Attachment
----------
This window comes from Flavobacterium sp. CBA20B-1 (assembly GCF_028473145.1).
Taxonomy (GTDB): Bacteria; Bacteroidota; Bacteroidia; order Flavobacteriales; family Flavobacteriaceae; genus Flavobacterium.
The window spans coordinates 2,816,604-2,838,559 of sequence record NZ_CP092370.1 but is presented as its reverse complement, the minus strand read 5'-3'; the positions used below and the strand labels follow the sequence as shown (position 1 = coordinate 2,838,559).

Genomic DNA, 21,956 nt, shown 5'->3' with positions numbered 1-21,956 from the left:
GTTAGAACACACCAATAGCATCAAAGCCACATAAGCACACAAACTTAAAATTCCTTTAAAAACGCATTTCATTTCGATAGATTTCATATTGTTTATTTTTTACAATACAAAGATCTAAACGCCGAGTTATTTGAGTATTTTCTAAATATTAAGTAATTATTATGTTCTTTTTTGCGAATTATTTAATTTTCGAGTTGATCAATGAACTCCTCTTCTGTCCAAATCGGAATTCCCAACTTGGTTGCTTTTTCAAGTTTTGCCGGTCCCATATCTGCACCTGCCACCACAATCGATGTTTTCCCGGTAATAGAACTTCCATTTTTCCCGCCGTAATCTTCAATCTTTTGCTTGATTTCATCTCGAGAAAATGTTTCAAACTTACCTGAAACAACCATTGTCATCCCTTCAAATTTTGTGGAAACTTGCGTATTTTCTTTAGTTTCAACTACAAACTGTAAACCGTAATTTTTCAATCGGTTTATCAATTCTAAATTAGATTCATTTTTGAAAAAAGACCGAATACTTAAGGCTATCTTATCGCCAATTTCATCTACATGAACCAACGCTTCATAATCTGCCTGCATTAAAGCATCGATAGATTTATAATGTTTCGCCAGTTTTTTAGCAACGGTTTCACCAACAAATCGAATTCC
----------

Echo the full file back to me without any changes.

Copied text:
This window comes from Flavobacterium sp. CBA20B-1 (assembly GCF_028473145.1).
Taxonomy (GTDB): Bacteria; Bacteroidota; Bacteroidia; order Flavobacteriales; family Flavobacteriaceae; genus Flavobacterium.
The window spans coordinates 2,816,604-2,838,559 of sequence record NZ_CP092370.1 but is presented as its reverse complement, the minus strand read 5'-3'; the positions used below and the strand labels follow the sequence as shown (position 1 = coordinate 2,838,559).

Genomic DNA, 21,956 nt, shown 5'->3' with positions numbered 1-21,956 from the left:
GTTAGAACACACCAATAGCATCAAAGCCACATAAGCACACAAACTTAAAATTCCTTTAAAAACGCATTTCATTTCGATAGATTTCATATTGTTTATTTTTTACAATACAAAGATCTAAACGCCGAGTTATTTGAGTATTTTCTAAATATTAAGTAATTATTATGTTCTTTTTTGCGAATTATTTAATTTTCGAGTTGATCAATGAACTCCTCTTCTGTCCAAATCGGAATTCCCAACTTGGTTGCTTTTTCAAGTTTTGCCGGTCCCATATCTGCACCTGCCACCACAATCGATGTTTTCCCGGTAATAGAACTTCCATTTTTCCCGCCGTAATCTTCAATCTTTTGCTTGATTTCATCTCGAGAAAATGTTTCAAACTTACCTGAAACAACCATTGTCATCCCTTCAAATTTTGTGGAAACTTGCGTATTTTCTTTAGTTTCAACTACAAACTGTAAACCGTAATTTTTCAATCGGTTTATCAATTCTAAATTAGATTCATTTTTGAAAAAAGACCGAATACTTAAGGCTATCTTATCGCCAATTTCATCTACATGAACCAACGCTTCATAATCTGCCTGCATTAAAGCATCGATAGATTTATAATGTTTCGCCAGTTTTTTAGCAACGGTTTCACCAACAAATCGAATTCC